committees directly responsible to those they serve.
Alcoholics Anonymous has no opinion on outside
issues; hence the A.A. name ought never be drawn into public controversy.
Our public relations policy is based on
attraction rather than promotion; we need always maintain personal anonymity at
the level of press, radio, and films.
Anonymity is the spiritual foundation of all
our traditions, ever reminding us to place principles before personalities
2011, Karla Brada Mendez and Eric Allen Earle were a
couple. Karla busied herself with cooking her favorite dishes: caldo de pollo and
a spicy salsa she had learned from her Mexican grandmother. To Suzanne, the
condo began to feel crowded. The man who had seemed so charming at meetings
– “like a Boy Scout,” Suzanne recalled – suddenly became
domineering and suspicious. If Suzanne invited friends to the house, Earle
demanded to know who they were, and what they were doing there. Uncomfortable,
she moved out, and Earle moved in.
Before she met him, Karla’s
monthly credit card balance hovered near $1,200, according to financial documents.
In the few months that they lived together, Karla took on $21,000 in credit card debt. Earle,
meanwhile, collected food stamps and unemployment benefits. When he did manage
to find jobs, he signed his checks over to Karla, documents show.
Despite Karla’s exuberance
about her new relationship, something started to seem off as the summer of 2011
progressed. Earle, who was handy around the house, discouraged her family from
visiting, always explaining that the condo needed more home improvements before
it would be comfortable for guests. When the couple went to Jaroslava’s
and Hector’s house, they would stay only for a few minutes before excusing
themselves to go to a meeting. Her parents and sister assumed it was part of
Karla’s redoubled efforts at sobriety, and they didn’t pry. “He knew how to set
boundaries and wouldn’t let anyone get too close,” Sasha said. She recalls
feeling unsettled by Earle’s dominance of Karla’s time, but she kept it to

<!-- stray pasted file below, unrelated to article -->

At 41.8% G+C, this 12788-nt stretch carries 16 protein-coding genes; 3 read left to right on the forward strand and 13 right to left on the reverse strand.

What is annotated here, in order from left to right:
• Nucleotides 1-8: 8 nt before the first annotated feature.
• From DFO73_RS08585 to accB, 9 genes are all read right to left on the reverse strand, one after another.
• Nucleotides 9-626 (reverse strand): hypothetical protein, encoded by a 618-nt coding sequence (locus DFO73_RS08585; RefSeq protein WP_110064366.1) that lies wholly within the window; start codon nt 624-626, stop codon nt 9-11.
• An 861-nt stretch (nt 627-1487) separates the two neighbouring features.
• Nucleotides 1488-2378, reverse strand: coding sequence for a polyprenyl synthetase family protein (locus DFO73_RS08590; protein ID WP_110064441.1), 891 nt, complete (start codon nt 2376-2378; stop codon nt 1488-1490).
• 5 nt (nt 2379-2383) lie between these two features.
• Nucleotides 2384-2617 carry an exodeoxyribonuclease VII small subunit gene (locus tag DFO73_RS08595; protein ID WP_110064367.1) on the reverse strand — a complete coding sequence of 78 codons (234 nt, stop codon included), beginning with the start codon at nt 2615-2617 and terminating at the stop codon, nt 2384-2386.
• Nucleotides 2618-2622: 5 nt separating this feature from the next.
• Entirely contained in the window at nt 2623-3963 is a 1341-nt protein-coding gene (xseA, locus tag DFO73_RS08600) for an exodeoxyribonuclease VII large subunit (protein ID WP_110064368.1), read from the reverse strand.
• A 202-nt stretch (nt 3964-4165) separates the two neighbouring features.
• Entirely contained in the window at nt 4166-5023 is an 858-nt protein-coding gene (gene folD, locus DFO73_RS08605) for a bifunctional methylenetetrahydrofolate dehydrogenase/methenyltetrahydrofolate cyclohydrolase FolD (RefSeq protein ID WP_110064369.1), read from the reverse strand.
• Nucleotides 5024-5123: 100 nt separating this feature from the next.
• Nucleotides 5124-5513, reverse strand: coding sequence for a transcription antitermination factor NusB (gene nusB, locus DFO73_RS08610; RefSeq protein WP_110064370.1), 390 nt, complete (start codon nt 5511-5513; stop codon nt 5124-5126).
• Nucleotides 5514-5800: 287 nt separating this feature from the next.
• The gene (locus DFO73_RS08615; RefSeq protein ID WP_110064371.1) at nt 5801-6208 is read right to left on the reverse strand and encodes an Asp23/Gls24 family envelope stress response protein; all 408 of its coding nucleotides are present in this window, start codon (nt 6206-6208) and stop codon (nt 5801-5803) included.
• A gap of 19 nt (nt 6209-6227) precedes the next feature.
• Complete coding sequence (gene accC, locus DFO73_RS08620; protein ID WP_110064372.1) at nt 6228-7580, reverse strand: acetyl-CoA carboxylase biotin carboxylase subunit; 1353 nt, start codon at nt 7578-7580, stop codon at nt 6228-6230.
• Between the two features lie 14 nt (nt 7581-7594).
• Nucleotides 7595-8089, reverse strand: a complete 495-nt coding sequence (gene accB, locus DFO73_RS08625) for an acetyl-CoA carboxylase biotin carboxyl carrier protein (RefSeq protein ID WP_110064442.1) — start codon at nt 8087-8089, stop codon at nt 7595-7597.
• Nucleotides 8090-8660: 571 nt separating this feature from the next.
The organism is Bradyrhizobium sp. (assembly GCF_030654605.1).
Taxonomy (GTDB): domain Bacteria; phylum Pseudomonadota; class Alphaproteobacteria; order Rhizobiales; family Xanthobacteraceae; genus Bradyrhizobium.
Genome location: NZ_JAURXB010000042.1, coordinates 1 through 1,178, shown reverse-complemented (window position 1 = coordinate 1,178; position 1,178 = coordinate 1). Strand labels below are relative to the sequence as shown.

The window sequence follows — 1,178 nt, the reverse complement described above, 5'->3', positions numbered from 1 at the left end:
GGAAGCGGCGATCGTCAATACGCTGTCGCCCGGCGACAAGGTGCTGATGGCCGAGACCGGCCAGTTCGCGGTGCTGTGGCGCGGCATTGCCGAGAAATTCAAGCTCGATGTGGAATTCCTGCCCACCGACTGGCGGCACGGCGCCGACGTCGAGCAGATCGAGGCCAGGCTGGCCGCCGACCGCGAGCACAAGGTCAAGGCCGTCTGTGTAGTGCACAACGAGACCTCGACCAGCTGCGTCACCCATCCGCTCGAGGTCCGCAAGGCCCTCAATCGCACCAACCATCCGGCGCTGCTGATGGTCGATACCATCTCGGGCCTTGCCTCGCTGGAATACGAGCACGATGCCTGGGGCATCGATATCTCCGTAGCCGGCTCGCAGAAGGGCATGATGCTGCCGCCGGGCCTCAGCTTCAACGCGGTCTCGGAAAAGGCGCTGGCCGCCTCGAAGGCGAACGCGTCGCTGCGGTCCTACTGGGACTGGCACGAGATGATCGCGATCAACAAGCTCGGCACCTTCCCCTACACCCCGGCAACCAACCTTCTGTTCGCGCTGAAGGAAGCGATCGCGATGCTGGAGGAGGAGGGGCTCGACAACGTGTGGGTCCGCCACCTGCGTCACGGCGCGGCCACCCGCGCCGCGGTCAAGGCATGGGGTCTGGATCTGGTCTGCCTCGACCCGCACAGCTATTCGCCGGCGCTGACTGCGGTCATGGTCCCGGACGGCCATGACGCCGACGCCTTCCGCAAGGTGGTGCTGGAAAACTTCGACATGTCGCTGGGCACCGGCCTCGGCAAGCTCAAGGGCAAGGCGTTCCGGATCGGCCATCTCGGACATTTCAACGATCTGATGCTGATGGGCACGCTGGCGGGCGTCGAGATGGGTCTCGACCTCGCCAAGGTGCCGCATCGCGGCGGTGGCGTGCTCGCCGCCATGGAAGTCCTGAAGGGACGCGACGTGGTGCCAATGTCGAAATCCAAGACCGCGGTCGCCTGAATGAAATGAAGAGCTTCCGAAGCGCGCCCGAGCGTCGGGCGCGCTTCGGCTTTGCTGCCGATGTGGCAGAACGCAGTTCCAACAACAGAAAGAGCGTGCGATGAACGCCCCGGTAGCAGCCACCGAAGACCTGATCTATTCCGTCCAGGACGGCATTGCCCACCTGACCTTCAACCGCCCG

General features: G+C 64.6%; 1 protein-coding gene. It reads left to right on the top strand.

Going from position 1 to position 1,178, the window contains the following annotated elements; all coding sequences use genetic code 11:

herself. “Everyone else was so relieved that she seemed happier and healthier.”
Not everyone. Her friend
Suzanne, who had moved to a condominium down the street from Karla’s, started
noticing strange things. A mother of three, she had regained custody of her
children and would visit Karla, kids in tow. Karla had a key to the community
pool, which Suzanne frequently borrowed. One day, Suzanne said, she came by and
found the front gate locked. She called up to an open window, knowing Karla was
not at work. No one responded.
It was clear to Suzanne that
Karla’s sobriety had faltered. Earle would take the car, buy alcohol and
together the couple would hole up in the condo and drink. Though Karla preferred
the high of pills, she drank with Earle, giving herself over to his drug of
choice, Suzanne said.
* * *
In the evening of Aug. 5,
2011, Karla ran down the street toward Suzanne’s condo. She was disoriented,
bloodied, bruised – and soaking wet. She said Earle had struck her in a
drunken rage, blackening her eye and bruising her left upper arm. He had put
her head under water while screaming obscenities, she said. Karla, too, had
been drinking. Unlike many people, Suzanne said, when Karla drank, she almost
never seemed inebriated. And when she drank, Suzanne said, she often had no recollection
of what had occurred the night before.
Suzanne asked her roommate to
walk back with them to Karla’s condo, where they could see a shattered window.
Together the three of them confronted Earle, who, Suzanne said, was relaxing on
the bed with his hands behind his head and his feet crossed.
“’What are you doing here?’”
Suzanne recalled Earle asking.
“I told him I’d never seen
anyone so beat up and still walking around,” Suzanne said. “ ‘This is Karla’s
house,’ ” she told Earle, “ ‘and you’re not welcome here.’ ”
Some time later, Karla called
911, and the Los Angeles County sheriff’s deputies arrived. They photographed